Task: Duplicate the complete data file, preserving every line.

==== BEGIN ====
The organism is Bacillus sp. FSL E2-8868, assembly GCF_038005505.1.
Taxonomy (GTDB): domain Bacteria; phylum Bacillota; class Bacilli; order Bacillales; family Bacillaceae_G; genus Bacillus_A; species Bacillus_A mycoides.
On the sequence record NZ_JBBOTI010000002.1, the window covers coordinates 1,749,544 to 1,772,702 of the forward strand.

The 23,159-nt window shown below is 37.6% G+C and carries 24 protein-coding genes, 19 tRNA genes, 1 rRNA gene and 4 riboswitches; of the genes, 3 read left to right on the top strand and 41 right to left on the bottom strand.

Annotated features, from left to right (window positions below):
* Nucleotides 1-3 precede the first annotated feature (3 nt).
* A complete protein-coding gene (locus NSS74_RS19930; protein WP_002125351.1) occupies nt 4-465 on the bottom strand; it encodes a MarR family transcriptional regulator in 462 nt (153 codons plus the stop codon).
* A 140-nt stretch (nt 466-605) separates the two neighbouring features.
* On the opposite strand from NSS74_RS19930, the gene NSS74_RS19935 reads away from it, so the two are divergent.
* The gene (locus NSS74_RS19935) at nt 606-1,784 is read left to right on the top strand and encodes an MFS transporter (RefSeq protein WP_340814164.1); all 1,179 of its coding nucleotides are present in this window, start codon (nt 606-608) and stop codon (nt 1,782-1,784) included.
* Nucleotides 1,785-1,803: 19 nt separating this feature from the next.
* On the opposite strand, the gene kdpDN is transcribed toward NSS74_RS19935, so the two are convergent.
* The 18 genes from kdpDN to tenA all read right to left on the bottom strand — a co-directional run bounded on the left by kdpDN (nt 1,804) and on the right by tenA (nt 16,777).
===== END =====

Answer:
The organism is Bacillus sp. FSL E2-8868, assembly GCF_038005505.1.
Taxonomy (GTDB): domain Bacteria; phylum Bacillota; class Bacilli; order Bacillales; family Bacillaceae_G; genus Bacillus_A; species Bacillus_A mycoides.
On the sequence record NZ_JBBOTI010000002.1, the window covers coordinates 1,749,544 to 1,772,702 of the forward strand.

The 23,159-nt window shown below is 37.6% G+C and carries 24 protein-coding genes, 19 tRNA genes, 1 rRNA gene and 4 riboswitches; of the genes, 3 read left to right on the top strand and 41 right to left on the bottom strand.

Annotated features, from left to right (window positions below):
* Nucleotides 1-3 precede the first annotated feature (3 nt).
* A complete protein-coding gene (locus NSS74_RS19930; protein WP_002125351.1) occupies nt 4-465 on the bottom strand; it encodes a MarR family transcriptional regulator in 462 nt (153 codons plus the stop codon).
* A 140-nt stretch (nt 466-605) separates the two neighbouring features.
* On the opposite strand from NSS74_RS19930, the gene NSS74_RS19935 reads away from it, so the two are divergent.
* The gene (locus NSS74_RS19935) at nt 606-1,784 is read left to right on the top strand and encodes an MFS transporter (RefSeq protein WP_340814164.1); all 1,179 of its coding nucleotides are present in this window, start codon (nt 606-608) and stop codon (nt 1,782-1,784) included.
* Nucleotides 1,785-1,803: 19 nt separating this feature from the next.
* On the opposite strand, the gene kdpDN is transcribed toward NSS74_RS19935, so the two are convergent.
* The 18 genes from kdpDN to tenA all read right to left on the bottom strand — a co-directional run bounded on the left by kdpDN (nt 1,804) and on the right by tenA (nt 16,777).